Notes and Editorial Reviews
Piano Sonata No. 3.
Sonatas: in F,
Rondo in D,
Fantasy in c,
Piano Sonata in c,
Tao Lin (pn)
(67:28) Live: Fremont, California 3/20/2010
The conceit of this album, as expressed by the pianist in his liner notes, is that live musical performances have a noticeably different character than studio recordings. I emphatically agree, and this recital, captured in California in 2010, is a good example. Tao Lin, a Shanghai-born and -trained pianist now living in America, has a fine, clean technique, so there are no blatant bloopers on this disc, which can be a feature of live recordings, and a reason some collectors avoid them. I don’t mind an occasional mistake in a performance; they can add a certain quality of humanity to the music. For example, I actually relish the little slips and smudges that one can readily hear on the famous 1965 Carnegie Hall recital of Horowitz, which was his first public appearance in 12 years. The playing is glorious, and the less than spot-perfect technique enhances the outsized personality of the interpretations.
Naturally, a performer of Horowitz’s already highly nervous, we might even say neurotic, personality would experience anxiety at a concert that was surely the highlight of the season, or even many seasons. But that anxiety is a key element of almost any recital (much more so than an ensemble performance, where the players can, to an extent, cover for one another). Lin starts his recital, for example, with a lively rendition of Scarlatti that feels just a bit rushed, just enough so as to add a positive level of energy to the music that would probably have not occurred in the studio. The great Mozart sonata seems a tad pedantic at first, but Lin’s playing gathers energy and drama as it goes. By the end of the first movement, the depth and passion of this extraordinary music is fully engaged, and in a very natural way. Similarly, Lin finds a pace in the grand, sublime slow movement that allows him to grow into the theatrical space of the music. The Chopin Sonata No. 3 does not lack for fine performances, but here again, the special energy of live performance enhances this playing. I heard Mitsuko Uchida play this in concert last season, and in the last movement wondered how she could maintain the level of intensity that she had initiated. Yet her power rallied, leading to a uniquely exciting conclusion. I cannot pay Lin a higher compliment than to say that his playing of the final passages of this music put me in mind of that Uchida recital.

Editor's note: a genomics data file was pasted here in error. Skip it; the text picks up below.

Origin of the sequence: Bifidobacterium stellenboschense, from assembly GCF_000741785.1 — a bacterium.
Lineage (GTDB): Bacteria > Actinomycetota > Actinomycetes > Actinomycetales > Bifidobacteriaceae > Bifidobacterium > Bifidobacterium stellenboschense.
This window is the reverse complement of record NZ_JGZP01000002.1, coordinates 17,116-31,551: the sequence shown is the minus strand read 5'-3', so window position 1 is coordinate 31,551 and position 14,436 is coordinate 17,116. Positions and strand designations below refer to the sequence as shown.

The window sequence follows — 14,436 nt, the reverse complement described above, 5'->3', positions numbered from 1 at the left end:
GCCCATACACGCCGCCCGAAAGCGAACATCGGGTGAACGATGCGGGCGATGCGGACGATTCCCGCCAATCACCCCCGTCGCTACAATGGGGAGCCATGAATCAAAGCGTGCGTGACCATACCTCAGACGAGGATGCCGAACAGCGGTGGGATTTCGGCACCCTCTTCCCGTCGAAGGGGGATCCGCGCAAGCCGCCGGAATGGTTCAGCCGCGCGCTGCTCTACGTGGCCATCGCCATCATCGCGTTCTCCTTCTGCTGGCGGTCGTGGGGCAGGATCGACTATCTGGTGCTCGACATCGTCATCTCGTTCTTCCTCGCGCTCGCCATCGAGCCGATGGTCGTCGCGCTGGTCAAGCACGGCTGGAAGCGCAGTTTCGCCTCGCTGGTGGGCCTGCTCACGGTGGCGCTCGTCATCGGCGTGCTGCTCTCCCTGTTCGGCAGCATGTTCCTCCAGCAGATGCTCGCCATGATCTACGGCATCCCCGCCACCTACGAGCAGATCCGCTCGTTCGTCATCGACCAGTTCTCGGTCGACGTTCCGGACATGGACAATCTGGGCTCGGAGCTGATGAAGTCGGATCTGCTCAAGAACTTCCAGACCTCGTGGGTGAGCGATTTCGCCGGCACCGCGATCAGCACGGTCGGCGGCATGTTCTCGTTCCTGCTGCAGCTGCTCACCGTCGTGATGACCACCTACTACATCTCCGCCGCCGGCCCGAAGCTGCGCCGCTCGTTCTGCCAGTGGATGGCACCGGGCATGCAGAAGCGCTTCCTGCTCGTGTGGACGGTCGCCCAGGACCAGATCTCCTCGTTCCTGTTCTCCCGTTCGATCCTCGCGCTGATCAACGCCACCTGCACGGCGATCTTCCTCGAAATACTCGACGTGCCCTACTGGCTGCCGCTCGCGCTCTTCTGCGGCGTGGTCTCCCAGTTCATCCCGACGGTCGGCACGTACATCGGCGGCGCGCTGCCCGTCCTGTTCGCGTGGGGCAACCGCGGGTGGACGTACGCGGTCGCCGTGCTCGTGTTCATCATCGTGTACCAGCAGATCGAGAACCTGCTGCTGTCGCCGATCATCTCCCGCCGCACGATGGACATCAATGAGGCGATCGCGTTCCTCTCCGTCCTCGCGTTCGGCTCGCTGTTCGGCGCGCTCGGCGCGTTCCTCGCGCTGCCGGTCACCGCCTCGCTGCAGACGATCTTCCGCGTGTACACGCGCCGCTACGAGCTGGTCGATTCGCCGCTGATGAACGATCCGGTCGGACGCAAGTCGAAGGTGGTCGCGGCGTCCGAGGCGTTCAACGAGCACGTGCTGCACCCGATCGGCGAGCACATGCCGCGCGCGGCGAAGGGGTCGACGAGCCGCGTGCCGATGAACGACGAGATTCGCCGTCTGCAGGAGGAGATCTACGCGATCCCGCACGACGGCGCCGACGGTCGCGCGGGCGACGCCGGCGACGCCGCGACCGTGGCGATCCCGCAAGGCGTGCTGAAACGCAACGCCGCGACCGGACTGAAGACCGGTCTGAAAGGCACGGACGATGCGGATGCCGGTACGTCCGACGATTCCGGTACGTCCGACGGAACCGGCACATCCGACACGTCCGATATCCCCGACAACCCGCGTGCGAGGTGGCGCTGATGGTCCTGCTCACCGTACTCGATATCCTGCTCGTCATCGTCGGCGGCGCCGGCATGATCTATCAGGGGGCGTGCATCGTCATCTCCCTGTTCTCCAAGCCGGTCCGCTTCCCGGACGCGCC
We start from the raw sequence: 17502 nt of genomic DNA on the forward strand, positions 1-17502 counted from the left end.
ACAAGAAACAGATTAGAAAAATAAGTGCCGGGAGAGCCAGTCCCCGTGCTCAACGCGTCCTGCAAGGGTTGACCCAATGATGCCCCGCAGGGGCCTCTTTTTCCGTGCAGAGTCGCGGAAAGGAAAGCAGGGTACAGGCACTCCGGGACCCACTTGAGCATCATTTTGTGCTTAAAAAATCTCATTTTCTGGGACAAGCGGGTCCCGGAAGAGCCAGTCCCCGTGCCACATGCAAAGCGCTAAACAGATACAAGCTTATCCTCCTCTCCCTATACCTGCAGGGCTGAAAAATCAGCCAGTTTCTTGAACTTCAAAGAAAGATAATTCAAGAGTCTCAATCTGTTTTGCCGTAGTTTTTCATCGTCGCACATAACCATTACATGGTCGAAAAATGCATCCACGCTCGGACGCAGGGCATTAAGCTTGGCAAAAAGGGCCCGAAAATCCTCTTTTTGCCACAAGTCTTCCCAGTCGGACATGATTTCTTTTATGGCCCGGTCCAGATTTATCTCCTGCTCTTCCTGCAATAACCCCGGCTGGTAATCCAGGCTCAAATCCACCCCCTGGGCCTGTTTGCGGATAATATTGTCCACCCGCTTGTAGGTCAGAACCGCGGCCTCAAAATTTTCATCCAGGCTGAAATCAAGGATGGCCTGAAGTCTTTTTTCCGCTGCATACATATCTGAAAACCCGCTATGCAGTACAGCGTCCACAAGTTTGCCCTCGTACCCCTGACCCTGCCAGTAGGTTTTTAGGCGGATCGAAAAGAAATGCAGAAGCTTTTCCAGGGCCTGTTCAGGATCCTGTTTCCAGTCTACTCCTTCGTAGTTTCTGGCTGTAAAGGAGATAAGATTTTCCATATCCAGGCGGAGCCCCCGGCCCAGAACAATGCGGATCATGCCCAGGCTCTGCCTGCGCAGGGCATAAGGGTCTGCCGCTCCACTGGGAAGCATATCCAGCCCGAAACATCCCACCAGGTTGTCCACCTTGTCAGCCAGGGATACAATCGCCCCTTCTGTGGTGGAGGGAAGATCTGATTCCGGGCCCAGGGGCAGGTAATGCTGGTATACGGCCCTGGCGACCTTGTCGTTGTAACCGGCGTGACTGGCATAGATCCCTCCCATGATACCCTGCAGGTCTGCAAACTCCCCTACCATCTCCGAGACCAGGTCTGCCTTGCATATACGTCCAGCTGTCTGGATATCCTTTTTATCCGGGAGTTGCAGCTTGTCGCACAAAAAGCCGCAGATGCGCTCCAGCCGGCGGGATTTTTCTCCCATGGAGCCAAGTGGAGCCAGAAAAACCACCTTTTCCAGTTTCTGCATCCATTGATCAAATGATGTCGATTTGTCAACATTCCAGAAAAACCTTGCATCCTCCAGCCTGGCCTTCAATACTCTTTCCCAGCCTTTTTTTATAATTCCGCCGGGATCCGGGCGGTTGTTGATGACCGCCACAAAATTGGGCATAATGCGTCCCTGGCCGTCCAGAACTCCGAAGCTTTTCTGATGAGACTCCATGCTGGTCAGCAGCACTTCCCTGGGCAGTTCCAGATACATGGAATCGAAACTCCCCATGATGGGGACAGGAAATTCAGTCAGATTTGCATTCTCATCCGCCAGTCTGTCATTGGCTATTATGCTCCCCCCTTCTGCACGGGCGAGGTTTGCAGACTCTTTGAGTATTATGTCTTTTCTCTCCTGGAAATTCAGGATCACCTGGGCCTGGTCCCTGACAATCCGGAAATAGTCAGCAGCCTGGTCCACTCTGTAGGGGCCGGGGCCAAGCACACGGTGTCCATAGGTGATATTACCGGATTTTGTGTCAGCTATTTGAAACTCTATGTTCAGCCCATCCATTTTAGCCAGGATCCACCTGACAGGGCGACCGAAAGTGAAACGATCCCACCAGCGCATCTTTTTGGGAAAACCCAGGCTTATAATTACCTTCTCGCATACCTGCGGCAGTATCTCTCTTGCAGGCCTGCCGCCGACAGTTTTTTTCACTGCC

There are too many excellent performances of these works to mention, and in a way, comparisons are beside the point. Lin means to demonstrate the special dynamics of live music-making here, and in that sense he has succeeded.
FANFARE: Peter Burwasser
Works on This Recording
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